AMCT Python Software

AMCT Purpose

The goal is to develop a set of routines to automatically (i.e. without human intervention) test AMC13 hardware using python language. Tests will exercise the functionality of the AMC13 card(s) and report errors/failures. The tool allows for a detailed testing of the AMC hardware in both supervised and non-supervised fashion and it is meant to be used as a part of the production and quality testing of the AMC13 hardware.


For python tool, typically you need to use `virtualenv` to create a separate python environment and install all dependencies. It creates a folder which contains all the necessary executables to use the packages that a Python project would need. Before starting, make sure you have 'pip' and 'virtualenv'. Use your favorite package manager to install them.

Virtualenv Installation

After you set the 'virtualenv', you need to activate it to run the code for your tests.

  • cd ./dev_tools
  • source virtualenv/bin/activate
  • pip install --upgrade pip
  • python develop

Python 2.7.12 Installation

If you dont have python 2.7.12 version (it is better than 2.6.X version) you can install it as following:

Now you have python 2.7.12. If you also want to install ipython:

  • pip install ipython

Running the AMCT Tool

Before running the AMCT tool you can look at the help options:
> dev_tools]$ amct --help
Usage: amct [OPTIONS] COMMAND [ARGS]...

  -v, --verbose
  -d, --debug
  -c, --config PATH               Global configuration
  --version                       Show the version and exit.
  -h, --help                      Show this message and exit.

  amctool    Utilities for testing AMC13 interactively.
  firmware   Operations for testing AMC13 firmware.
  testsuite  Run predefined test-suites against AMC13...

AMCT tool executes all the AMC13Tool2 commands and run them using new scripting language, such as:

For example:
>'en 1-12 f t')
>'localL1A o 1') 
>'lt 5') 
>'rv STATUS*')
>'re') #etc...
  •'any AMC13Tool2_command') # run=do (select your favorite one.)
For example:
>'en 1-12 f t')
>'localL1A o 1') 
>'lt 5') 
>'rv STATUS*')
>'re') #etc...

Info : If you want to print the test result as a table just say:

>print'any AMC13Tool2_command') 
For example:
> print'nodes t1 *ttc*error*')
9 nodes matched
0: STATUS.TTC.BCNT_ERROR                                        (addr=00000000 mask=00000040)  r
1: STATUS.TTC.BCNT_ERRORS_HI                                    (addr=00000045 mask=0000ffff)  r
2: STATUS.TTC.BCNT_ERRORS_LO                                    (addr=00000044 mask=ffffffff)  r
3: STATUS.TTC.MULT_BIT_ERROR                                    (addr=00000000 mask=00000100)  r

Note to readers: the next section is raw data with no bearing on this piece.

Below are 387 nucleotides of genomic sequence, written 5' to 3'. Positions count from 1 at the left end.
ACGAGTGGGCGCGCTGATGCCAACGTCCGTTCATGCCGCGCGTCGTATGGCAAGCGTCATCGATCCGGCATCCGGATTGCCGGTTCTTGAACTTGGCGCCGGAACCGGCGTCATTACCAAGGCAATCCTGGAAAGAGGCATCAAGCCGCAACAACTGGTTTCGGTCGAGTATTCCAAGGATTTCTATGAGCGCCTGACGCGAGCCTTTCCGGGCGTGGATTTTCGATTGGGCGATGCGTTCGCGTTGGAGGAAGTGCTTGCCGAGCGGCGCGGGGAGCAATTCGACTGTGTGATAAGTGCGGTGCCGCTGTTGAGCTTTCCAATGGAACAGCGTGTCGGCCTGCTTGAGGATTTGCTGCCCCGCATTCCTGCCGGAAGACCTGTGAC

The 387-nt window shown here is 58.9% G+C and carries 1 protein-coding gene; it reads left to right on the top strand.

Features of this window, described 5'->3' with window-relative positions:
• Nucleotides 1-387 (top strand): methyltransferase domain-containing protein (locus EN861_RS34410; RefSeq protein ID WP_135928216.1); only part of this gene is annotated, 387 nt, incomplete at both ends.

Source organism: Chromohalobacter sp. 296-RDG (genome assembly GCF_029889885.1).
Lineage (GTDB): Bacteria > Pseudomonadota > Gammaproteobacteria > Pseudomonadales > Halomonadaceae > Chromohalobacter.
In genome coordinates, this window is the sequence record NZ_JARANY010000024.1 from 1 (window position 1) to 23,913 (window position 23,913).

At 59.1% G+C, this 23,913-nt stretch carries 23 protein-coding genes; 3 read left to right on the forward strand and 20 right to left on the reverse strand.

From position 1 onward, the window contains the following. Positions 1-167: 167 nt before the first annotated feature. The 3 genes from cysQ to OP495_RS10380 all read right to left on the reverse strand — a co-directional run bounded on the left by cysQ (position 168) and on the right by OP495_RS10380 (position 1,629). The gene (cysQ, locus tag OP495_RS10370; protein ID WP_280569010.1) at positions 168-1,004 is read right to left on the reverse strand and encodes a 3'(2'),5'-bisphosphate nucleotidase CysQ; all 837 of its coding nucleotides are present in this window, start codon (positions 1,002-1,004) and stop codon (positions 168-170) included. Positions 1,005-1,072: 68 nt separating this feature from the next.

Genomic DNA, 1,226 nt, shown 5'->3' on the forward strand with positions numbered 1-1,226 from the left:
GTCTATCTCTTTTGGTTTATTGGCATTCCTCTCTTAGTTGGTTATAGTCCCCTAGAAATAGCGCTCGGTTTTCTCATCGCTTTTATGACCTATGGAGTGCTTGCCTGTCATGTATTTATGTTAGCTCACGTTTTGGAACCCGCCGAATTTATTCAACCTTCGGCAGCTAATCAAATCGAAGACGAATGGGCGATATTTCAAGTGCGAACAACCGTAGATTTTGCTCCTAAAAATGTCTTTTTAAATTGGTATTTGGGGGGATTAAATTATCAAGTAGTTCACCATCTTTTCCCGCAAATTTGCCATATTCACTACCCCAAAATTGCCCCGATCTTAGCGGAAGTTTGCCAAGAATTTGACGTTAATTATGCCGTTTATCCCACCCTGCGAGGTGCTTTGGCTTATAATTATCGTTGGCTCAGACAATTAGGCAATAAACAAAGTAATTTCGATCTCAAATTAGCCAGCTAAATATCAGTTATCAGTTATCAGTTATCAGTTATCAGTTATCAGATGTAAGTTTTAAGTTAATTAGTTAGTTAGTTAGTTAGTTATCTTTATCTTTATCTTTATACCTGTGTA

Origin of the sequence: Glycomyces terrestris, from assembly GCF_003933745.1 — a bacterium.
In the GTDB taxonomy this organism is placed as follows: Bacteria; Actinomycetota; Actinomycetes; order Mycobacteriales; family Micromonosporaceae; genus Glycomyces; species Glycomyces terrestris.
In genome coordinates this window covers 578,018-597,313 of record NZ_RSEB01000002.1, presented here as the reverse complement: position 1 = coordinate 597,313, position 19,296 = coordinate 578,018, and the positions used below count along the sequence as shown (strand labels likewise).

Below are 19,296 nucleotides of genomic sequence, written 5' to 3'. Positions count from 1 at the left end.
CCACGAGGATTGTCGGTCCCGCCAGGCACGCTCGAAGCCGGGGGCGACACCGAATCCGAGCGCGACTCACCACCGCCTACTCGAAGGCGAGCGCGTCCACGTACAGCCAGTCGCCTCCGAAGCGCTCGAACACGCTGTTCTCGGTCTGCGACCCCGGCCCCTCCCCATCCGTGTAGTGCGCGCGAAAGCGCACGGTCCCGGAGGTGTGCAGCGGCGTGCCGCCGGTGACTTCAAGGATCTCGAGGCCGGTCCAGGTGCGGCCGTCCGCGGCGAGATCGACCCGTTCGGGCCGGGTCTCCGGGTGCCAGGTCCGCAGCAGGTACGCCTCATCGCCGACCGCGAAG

4: STATUS.TTC.MULT_BIT_ERRORS_HI                                (addr=00000043 mask=0000ffff)  r
5: STATUS.TTC.MULT_BIT_ERRORS_LO                                (addr=00000042 mask=ffffffff)  r
6: STATUS.TTC.SGL_BIT_ERROR                                     (addr=00000000 mask=00000080)  r
7: STATUS.TTC.SGL_BIT_ERRORS_HI                                 (addr=00000041 mask=0000ffff)  r
8: STATUS.TTC.SGL_BIT_ERRORS_LO                                 (addr=00000040 mask=ffffffff)  r

Code is working as Command-line tool for:

  • Interactive mode
  • Scripted mode

Testing AMC13 Cards Using Interactive Mode

In this method you will run the code inside python (better you install python 2.7 and use ipython), you will exacute all the commands from AMC13Tool2 and use them.

If you use ipyhon do:

>amct amctool ipython -i 322  ## SerialNumber=322
If you use pyhon do:
>amct amctool python -i 322

Then start to do test!!!

Here is an example to check registers and looking at differences of registers with and without trigger using interactive mode.

>r1 = amc.get_registers()    # get  registers
>r1['STATUS.AMC01.COUNTERS.AMC13_AMC_EVENTS_LO']   #check specific register
>'en 1-12 f t')    # create fake events
>'localL1A o 1 1')    # configure localL1A)
>'lt 5')    # send 5 triggers
>r2 = amc.get_registers()     # get  registers
>r2['STATUS.AMC01.COUNTERS.AMC13_AMC_EVENTS_LO']     # check specific register after send 5 trig.
>rdiff = amc.diff_registers(r1, r2)    # define diff function to check the differences with/without trig.
>rdiff['STATUS.AMC01.COUNTERS.AMC13_AMC_EVENTS_LO']    # check diff of registers with/without trig.

Testing AMC13 Cards Using Scripted Mode

In this method you can run your commands inside the script that you prepared and can test the AMC13 cards. I have prepared an example which will test the event and time counter registers. This script will check the expected and observed values of the register(s) and compare the expected value with observed value. If the expected/observed values are equal test result will be OK. Here is the example of the script:

test1.pyamc : script to check some registers.

Tests are organized into testsuite. You can execute them against every AMC13 board like so:

  • cd dev_tools (note: dont forget to activate virtualenv)

amct --verbose testsuite run --name c01 -i 161/c

(SN =161 and c01: a folder that contain the test1.pyamc script)

--> If expected and observed values are the same then you will see below message:

INFO	13772 [08/17/2016 14:02:51]:	Testsuite c01 finished OK

--> If expected and observed values are different then you will see the message of the problematic register and its expected and observed values!

STATUS.SFP.SFP0.EVENTS_BUILT error, expected: 6, observed: 5

-- SemirayGirgisChyla - 08 Aug 2016

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Topic revision: r14 - 26 Aug 2016 - SemirayGirgisChyla
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